Dem 51
image description
GOP 49
image description

Of Tulips and Truths

In the 1630s, a single mutant tulip in the Netherlands sold for 14x what a skilled craftsman could earn in a year. This speculative bubble was known as Tulipmania. It lasted as long as buyers believed no matter what they paid for a tulip, there would always be a greater fool to whom they could sell it for more than they paid for it. Until February 1637, when the whole scheme suddenly collapsed and the rare tulips were suddenly worth no more than common tulips.

Donald Trump must have heard about that years ago and thought he could try to do it again, only without tulips this time. In 2020, former contestants on Trump's reality TV show, Andy Litinsky and Wes Moss, came to Trump with an idea. They would create a SPAC (Special Purpose Acquisition Company) called DWAC (Digital World Acquisition Company), and get investors to buy shares in it. Then they would merge it with TMTG (Trump Media and Technology Group), the company that owns Trump's boutique social media platform Truth Social. The terms of the merger would be very favorable to Trump. He was interested. This plan violated the rules for SPACs and got the SEC on their case but eventually Litinsky and Moss calmed the SEC. Later they sued Trump because he cheated them out of stock they were entitled to. Surprise.

Early on, 400,000 ordinary investors, basically Trump supporters who knew nothing about tulips or stocks, put up a total of $300 million to buy stock in DWAC. That comes out to an average investment of $750 per investor. Support Trump and make money doing so! Heaven on earth. How many shares would Jesus buy? The DWAC stock went public on the NASDAQ on Sept. 27, 2021 and closed at $9.94 that day. Theoretically, the total number of outstanding shares (37 million) times the share price should be about $300 million because the company's only asset (its bank account) was worth $300 million. By Feb. 28, 2022, the share price had jumped to $97.54, not due to any change in the fundamentals or underlying assets, but because, well, tulips. On Friday DWAC closed at $36.94. Yahoo Finance rates the DWAC stock as hugely overvalued.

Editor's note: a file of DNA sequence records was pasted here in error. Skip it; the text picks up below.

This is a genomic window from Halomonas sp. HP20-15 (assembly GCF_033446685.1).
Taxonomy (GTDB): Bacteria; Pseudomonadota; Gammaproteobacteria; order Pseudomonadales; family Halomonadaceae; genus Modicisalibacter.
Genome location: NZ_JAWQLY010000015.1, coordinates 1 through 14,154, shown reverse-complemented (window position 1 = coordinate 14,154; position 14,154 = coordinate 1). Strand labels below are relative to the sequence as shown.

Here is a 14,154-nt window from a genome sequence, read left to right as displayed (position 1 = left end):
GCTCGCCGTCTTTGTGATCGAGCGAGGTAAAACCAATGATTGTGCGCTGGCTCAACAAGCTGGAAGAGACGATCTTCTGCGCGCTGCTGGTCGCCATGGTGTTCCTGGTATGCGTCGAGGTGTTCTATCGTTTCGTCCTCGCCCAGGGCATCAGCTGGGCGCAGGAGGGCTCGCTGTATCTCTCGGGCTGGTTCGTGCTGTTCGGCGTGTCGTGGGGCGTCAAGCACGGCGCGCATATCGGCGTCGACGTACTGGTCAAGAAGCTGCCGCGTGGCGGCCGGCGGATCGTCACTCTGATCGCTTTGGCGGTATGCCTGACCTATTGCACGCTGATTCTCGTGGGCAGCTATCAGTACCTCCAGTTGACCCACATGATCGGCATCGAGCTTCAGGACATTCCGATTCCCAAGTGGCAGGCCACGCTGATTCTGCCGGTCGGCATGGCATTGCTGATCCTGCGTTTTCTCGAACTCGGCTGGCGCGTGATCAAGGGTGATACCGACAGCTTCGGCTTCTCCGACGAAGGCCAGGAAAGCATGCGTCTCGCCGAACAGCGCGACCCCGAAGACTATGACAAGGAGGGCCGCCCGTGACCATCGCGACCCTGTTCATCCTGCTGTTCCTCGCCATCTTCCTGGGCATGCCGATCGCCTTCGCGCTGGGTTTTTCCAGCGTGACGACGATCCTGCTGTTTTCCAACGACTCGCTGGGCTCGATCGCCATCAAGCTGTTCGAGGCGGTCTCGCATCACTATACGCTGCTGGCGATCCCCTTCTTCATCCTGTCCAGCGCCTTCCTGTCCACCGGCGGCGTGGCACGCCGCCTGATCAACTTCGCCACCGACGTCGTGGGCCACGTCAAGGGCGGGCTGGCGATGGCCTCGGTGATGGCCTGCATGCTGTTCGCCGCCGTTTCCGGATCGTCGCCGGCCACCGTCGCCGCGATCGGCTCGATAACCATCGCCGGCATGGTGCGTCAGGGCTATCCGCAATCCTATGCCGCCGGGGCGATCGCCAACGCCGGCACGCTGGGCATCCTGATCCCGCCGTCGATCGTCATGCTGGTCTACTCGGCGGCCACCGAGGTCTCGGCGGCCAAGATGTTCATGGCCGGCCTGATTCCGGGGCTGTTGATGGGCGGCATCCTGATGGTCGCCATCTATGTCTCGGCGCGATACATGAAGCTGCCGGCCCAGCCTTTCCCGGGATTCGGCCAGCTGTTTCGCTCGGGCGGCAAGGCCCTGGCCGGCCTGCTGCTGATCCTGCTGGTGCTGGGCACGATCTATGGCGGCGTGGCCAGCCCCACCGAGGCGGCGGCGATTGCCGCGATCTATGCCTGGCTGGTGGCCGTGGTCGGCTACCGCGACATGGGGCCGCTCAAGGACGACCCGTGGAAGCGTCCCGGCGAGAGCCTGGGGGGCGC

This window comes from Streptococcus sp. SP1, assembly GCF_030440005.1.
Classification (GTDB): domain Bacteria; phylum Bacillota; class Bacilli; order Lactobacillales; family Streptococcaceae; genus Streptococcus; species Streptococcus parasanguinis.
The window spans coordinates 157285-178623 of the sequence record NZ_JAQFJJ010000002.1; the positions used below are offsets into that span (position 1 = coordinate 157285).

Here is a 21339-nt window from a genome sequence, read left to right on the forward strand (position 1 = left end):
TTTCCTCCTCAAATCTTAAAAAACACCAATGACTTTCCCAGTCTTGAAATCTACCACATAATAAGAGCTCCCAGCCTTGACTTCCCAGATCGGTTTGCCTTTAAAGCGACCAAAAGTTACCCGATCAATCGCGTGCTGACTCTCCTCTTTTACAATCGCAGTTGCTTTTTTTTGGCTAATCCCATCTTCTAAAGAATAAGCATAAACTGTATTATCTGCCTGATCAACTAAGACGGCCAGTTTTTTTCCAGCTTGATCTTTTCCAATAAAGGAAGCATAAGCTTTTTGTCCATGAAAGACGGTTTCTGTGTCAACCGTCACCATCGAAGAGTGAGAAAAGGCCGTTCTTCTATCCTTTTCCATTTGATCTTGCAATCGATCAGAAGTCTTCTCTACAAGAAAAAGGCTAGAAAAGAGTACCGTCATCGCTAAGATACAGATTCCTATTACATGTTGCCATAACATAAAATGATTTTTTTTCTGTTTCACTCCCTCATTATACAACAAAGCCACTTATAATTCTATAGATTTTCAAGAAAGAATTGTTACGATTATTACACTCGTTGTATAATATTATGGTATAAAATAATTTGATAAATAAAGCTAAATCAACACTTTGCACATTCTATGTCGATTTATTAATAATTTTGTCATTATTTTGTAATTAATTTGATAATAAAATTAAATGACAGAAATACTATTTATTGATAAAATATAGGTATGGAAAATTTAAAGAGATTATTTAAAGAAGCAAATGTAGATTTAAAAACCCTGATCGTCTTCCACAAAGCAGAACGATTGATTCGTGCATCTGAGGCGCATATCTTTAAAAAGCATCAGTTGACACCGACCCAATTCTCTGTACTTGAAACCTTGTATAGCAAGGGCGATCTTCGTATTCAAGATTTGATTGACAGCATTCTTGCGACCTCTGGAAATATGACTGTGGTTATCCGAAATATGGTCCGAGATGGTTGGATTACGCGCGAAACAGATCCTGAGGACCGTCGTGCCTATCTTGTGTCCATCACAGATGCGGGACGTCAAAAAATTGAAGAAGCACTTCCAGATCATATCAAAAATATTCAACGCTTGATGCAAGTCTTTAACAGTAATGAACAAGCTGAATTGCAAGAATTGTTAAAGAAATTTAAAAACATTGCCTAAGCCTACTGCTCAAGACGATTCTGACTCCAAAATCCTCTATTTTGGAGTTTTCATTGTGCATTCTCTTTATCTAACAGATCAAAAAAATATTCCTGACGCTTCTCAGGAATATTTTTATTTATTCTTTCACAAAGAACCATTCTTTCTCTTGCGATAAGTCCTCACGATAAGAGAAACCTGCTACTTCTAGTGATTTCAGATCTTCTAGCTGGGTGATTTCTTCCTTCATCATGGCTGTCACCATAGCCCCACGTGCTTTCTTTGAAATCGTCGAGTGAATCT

The deal is extremely complicated, but here is a rough summary. On Friday, DWAC merged with Trump Media and Technology Group (TMTG), whose only asset is Truth Social, a company that for the first 9 months of 2023 had revenues of $3.4 million but lost $49 million (but much of that loss was interest payments, not an operational burn). So the deal merged two companies: DWAC, whose assets were worth $300 million but whose stock was trading Friday at a price that made the company worth $1.38 billion and TMTG, which owned a company that was losing around $65 million a year with no prospect of ever being profitable. The terms of the deal gave Donald Trump 58.1% of the shares of the merged company, even though the part he brought to the table (TMTG) was worth basically nothing. In effect, he took over DWAC and its $300 million piggy bank by offering his money-losing social media app. This deal will allow him to run Truth Social for years, no matter how much money it loses every year.

Now here's the thing. The folks doing the merger have assumed that replacing the 37 million shares of DWAC with about 128 million shares of the new company won't affect the stock price because (ideally) the investors in DWAC knew the deal was in the works (although the stock dropped 14% on Friday when the deal was consummated). If the current price holds when the new stock begins trading, the company will be worth $4.7 billion on paper. However, this is almost 16x the book value of $300 million. When investors discover this, some of them might get cold feet and sell. If enough do, the stock could drop appreciably early on. The 16x premium over book value might make sense for a company that had just patented a drug that cures cancer or invented an iPhone battery that holds 30 days' worth of charge. Truth Social does not have that kind of potential. Whether the stock price can hold when trading begins remains to be seen considering the merged company has admitted it won't be making a profit for years, if ever.